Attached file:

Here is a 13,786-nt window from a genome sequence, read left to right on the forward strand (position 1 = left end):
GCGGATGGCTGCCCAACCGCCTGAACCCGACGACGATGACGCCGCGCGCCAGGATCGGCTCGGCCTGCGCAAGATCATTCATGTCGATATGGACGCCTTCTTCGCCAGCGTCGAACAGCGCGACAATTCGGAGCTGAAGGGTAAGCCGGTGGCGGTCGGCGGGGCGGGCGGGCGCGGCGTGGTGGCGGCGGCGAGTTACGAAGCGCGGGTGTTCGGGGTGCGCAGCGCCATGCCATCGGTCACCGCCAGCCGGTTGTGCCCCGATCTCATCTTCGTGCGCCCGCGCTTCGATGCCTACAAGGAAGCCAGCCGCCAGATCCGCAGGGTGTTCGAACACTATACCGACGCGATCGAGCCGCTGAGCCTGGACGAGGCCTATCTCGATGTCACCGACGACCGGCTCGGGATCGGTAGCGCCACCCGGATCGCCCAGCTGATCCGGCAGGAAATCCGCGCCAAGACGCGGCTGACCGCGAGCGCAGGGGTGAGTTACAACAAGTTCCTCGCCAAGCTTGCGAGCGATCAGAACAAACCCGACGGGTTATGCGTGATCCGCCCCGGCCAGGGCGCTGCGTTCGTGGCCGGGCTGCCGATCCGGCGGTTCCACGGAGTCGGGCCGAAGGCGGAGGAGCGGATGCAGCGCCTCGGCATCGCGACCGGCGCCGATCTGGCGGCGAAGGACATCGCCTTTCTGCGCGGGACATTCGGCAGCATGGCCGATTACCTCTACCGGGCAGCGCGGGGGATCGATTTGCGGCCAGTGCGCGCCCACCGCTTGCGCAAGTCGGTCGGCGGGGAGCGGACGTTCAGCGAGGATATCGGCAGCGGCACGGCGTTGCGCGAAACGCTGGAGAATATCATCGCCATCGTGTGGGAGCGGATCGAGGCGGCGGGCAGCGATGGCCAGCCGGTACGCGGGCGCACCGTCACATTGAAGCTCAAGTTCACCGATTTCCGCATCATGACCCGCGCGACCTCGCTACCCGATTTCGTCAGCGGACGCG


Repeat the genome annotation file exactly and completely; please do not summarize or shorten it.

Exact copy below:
Here is a 13,786-nt window from a genome sequence, read left to right on the forward strand (position 1 = left end):
GCGGATGGCTGCCCAACCGCCTGAACCCGACGACGATGACGCCGCGCGCCAGGATCGGCTCGGCCTGCGCAAGATCATTCATGTCGATATGGACGCCTTCTTCGCCAGCGTCGAACAGCGCGACAATTCGGAGCTGAAGGGTAAGCCGGTGGCGGTCGGCGGGGCGGGCGGGCGCGGCGTGGTGGCGGCGGCGAGTTACGAAGCGCGGGTGTTCGGGGTGCGCAGCGCCATGCCATCGGTCACCGCCAGCCGGTTGTGCCCCGATCTCATCTTCGTGCGCCCGCGCTTCGATGCCTACAAGGAAGCCAGCCGCCAGATCCGCAGGGTGTTCGAACACTATACCGACGCGATCGAGCCGCTGAGCCTGGACGAGGCCTATCTCGATGTCACCGACGACCGGCTCGGGATCGGTAGCGCCACCCGGATCGCCCAGCTGATCCGGCAGGAAATCCGCGCCAAGACGCGGCTGACCGCGAGCGCAGGGGTGAGTTACAACAAGTTCCTCGCCAAGCTTGCGAGCGATCAGAACAAACCCGACGGGTTATGCGTGATCCGCCCCGGCCAGGGCGCTGCGTTCGTGGCCGGGCTGCCGATCCGGCGGTTCCACGGAGTCGGGCCGAAGGCGGAGGAGCGGATGCAGCGCCTCGGCATCGCGACCGGCGCCGATCTGGCGGCGAAGGACATCGCCTTTCTGCGCGGGACATTCGGCAGCATGGCCGATTACCTCTACCGGGCAGCGCGGGGGATCGATTTGCGGCCAGTGCGCGCCCACCGCTTGCGCAAGTCGGTCGGCGGGGAGCGGACGTTCAGCGAGGATATCGGCAGCGGCACGGCGTTGCGCGAAACGCTGGAGAATATCATCGCCATCGTGTGGGAGCGGATCGAGGCGGCGGGCAGCGATGGCCAGCCGGTACGCGGGCGCACCGTCACATTGAAGCTCAAGTTCACCGATTTCCGCATCATGACCCGCGCGACCTCGCTACCCGATTTCGTCAGCGGACGCG